Aug 072018

Hard Work Works – Weight loss tips

Hard Work Works – Weight loss tips

The low-fat/lean-fat, low-calorie diet I prescribe as a general model for healthy living, and reduced risk of heart diseases, and cancers has a large body of scientific support. Of course, there exist many completely ineffective fad diets that can make the same boast. Unfortunately, there are “men of science,” who will lend a word of favorable credibility for their own personal gain, or purposefully misrepresent results, or offer speciously plausible interpretations of unreliable or manipulated data.  Programs such as the Atkins diet and South-Beach diet come to mind. Generally these programs are only successful in temporary weight loss if indeed successful at all.

Nearly any temporarily sustainable diet will not serve as suitable program for healthy and permanent weight loss from Programs that insist you eat a much larger portion of one food group than another, or only go after foods of a certain nutritional profile such as “low-carb” or “gluten-free” are in this writer’s opinion, largely bunk. Those that suggest one need not change their diet or behavior at all, equally so. The human diet has evolved to require a specific balance of recourses that can be acquired in a number of healthy foods that can give you everything you need for your body to function optimally without the high levels of fat and cholesterol that kills so many through heart disease, diabetes, and cancer.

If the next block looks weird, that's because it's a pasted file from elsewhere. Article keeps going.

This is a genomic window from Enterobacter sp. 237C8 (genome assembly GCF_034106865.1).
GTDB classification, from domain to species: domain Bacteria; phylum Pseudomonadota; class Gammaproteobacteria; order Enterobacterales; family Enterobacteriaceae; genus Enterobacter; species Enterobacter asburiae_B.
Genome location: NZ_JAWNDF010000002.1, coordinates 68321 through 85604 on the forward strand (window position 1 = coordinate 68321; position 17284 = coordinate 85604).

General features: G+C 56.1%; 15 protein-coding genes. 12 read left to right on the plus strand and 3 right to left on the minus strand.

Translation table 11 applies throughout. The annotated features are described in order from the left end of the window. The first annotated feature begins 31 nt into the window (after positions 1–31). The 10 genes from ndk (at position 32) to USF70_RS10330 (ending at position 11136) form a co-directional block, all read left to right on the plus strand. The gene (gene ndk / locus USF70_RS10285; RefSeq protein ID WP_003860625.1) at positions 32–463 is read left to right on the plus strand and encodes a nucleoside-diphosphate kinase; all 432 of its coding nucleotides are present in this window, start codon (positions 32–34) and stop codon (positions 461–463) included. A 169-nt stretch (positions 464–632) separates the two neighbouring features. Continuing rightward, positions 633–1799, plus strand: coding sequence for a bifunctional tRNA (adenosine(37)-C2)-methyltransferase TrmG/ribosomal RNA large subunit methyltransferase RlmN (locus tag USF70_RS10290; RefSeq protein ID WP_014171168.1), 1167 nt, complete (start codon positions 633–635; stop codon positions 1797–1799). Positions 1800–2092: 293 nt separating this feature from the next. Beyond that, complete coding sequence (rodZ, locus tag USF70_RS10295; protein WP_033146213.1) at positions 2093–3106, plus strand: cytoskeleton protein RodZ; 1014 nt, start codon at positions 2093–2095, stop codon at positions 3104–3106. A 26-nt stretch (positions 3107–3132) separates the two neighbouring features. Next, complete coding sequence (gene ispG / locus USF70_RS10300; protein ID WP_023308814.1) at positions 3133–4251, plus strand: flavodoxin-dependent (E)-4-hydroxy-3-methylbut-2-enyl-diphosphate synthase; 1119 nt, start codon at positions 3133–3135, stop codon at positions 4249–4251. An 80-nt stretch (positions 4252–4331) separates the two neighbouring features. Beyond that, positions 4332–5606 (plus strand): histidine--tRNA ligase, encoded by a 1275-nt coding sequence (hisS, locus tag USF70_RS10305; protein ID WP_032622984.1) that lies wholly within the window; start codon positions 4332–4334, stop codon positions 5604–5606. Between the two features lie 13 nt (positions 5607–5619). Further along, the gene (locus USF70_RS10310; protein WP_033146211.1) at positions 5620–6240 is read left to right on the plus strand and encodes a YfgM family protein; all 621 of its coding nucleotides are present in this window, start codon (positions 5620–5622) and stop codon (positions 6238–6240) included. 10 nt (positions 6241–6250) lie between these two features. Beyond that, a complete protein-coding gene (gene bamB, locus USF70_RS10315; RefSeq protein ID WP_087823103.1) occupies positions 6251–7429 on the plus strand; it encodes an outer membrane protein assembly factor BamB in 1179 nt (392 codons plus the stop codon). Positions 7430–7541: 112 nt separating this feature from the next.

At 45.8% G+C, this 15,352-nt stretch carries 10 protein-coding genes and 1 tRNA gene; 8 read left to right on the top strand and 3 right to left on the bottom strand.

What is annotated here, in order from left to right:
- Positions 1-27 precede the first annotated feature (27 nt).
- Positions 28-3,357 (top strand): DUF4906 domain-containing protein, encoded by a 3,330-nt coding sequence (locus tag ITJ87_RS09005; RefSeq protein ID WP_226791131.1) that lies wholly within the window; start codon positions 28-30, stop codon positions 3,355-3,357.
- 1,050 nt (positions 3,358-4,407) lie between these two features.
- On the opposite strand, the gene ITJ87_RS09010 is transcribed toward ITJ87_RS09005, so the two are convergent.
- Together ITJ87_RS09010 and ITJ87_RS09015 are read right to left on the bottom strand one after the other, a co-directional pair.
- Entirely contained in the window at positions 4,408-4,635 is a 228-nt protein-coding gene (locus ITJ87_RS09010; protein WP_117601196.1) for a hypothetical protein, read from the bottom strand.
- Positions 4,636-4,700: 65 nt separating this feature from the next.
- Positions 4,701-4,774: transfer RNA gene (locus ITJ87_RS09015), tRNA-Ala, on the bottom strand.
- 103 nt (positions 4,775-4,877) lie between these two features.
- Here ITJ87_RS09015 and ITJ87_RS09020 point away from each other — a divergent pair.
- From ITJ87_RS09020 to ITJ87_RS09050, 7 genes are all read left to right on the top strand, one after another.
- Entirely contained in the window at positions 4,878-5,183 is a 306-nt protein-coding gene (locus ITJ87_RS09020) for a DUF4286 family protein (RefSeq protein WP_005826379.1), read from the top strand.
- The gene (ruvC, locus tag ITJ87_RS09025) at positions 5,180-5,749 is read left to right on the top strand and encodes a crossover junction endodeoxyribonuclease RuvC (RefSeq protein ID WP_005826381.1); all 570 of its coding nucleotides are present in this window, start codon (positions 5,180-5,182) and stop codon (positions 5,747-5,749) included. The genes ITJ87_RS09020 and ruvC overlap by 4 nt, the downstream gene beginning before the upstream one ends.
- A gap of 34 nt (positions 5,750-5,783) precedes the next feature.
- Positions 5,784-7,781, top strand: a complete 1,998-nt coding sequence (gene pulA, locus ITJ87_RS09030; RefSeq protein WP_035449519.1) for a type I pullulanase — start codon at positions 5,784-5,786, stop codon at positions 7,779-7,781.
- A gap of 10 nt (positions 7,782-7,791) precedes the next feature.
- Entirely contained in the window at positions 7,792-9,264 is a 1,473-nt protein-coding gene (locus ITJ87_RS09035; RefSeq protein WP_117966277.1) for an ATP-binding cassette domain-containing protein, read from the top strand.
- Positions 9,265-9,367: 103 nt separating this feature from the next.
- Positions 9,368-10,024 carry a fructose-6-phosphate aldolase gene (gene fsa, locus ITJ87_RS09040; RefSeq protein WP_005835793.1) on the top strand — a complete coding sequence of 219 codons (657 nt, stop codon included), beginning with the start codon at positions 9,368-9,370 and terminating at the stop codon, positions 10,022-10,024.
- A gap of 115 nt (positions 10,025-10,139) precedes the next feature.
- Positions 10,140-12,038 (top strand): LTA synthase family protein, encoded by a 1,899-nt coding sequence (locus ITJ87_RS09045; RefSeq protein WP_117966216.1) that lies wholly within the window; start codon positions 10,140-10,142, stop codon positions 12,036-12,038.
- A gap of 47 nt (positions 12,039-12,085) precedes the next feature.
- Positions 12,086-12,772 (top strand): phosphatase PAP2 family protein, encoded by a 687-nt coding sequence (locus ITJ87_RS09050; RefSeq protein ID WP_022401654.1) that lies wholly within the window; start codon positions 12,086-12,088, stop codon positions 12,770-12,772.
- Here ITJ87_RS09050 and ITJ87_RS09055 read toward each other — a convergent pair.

There is no doubt about it that these substantial benefits require substantial changes, especially for those on a diet consisting of large levels of animal protein, like that of the average American. Societies that eat low levels of animal protein and higher levels of grains, vegetables, and lean proteins tend to have a significantly reduced rate of instances of several types of cancers and heart diseases. In many of these societies such illnesses are virtually nonexistent; at levels below double-digit percentages.